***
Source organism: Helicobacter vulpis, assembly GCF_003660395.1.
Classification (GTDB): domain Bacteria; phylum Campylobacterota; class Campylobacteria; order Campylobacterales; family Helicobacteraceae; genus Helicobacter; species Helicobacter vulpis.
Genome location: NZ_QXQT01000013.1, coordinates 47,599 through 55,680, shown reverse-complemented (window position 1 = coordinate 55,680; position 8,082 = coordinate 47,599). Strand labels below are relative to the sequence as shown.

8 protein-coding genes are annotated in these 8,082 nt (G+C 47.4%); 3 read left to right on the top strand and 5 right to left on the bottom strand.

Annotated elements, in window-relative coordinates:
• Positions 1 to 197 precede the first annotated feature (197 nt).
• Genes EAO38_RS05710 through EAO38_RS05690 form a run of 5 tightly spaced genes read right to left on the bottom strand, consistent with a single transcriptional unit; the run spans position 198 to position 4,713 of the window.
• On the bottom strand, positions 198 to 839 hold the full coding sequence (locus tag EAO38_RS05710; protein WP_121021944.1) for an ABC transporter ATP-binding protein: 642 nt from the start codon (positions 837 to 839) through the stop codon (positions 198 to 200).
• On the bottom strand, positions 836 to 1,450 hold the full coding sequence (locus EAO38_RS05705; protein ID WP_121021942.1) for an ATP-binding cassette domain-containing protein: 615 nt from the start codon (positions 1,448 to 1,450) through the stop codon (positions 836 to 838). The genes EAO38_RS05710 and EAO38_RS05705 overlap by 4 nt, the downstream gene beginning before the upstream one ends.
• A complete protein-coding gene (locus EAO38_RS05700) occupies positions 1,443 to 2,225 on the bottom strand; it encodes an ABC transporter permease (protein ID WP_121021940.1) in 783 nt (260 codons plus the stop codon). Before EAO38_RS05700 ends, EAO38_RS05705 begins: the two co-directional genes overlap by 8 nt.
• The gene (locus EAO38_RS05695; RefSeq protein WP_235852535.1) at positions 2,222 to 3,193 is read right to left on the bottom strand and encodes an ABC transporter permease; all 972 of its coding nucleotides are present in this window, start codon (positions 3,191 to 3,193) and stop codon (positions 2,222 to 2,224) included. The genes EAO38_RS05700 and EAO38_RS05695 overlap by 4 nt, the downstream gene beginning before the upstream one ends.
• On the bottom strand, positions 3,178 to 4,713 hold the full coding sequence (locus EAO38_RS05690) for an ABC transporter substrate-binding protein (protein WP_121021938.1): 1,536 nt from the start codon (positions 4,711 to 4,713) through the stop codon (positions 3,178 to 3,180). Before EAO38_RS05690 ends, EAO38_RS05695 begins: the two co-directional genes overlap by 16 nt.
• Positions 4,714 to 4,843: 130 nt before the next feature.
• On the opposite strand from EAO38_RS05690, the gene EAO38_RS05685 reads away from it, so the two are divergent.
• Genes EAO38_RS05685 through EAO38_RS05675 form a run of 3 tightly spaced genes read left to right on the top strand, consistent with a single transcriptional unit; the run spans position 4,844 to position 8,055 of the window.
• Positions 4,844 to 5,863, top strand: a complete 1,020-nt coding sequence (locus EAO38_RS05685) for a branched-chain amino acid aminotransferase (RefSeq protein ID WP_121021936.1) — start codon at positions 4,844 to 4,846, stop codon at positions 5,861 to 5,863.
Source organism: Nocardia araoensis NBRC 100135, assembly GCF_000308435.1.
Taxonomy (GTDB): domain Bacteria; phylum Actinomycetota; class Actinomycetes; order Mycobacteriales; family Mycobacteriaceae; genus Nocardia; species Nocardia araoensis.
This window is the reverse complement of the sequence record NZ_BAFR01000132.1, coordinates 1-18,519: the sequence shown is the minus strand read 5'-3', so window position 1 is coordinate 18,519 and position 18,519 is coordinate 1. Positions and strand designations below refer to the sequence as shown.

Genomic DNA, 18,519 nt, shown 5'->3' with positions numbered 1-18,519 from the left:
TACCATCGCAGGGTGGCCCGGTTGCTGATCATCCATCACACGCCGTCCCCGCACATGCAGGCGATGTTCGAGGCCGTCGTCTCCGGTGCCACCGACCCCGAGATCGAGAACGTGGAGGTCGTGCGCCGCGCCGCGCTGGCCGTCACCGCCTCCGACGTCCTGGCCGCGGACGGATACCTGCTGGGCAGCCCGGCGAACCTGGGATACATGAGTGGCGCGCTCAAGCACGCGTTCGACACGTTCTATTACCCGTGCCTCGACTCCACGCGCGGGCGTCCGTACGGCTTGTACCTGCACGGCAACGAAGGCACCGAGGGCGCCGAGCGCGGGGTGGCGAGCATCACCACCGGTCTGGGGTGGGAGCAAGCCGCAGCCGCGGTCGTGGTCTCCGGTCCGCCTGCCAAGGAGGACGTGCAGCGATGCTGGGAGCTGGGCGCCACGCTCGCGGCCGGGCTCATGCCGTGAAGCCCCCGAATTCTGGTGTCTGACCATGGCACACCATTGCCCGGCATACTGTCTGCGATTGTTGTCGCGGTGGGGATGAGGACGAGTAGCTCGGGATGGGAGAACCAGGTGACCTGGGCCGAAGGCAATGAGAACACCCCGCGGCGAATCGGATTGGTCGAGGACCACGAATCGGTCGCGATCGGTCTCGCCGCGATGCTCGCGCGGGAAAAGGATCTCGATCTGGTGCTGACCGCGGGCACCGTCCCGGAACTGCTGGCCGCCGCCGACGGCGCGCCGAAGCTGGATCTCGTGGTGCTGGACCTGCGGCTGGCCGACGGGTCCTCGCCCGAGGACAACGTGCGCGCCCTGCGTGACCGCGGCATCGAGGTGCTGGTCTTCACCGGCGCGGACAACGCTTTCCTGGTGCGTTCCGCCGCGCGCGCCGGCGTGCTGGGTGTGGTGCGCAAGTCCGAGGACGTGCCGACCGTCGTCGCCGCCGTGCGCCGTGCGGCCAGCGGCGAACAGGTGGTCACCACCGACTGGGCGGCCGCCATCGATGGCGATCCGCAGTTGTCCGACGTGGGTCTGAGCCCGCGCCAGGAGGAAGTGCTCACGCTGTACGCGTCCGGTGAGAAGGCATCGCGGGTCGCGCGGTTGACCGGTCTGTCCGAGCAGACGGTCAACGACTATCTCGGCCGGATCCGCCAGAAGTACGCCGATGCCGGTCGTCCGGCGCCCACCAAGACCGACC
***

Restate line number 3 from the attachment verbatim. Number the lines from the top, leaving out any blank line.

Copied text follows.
Genome location: NZ_QXQT01000013.1, coordinates 47,599 through 55,680, shown reverse-complemented (window position 1 = coordinate 55,680; position 8,082 = coordinate 47,599). Strand labels below are relative to the sequence as shown.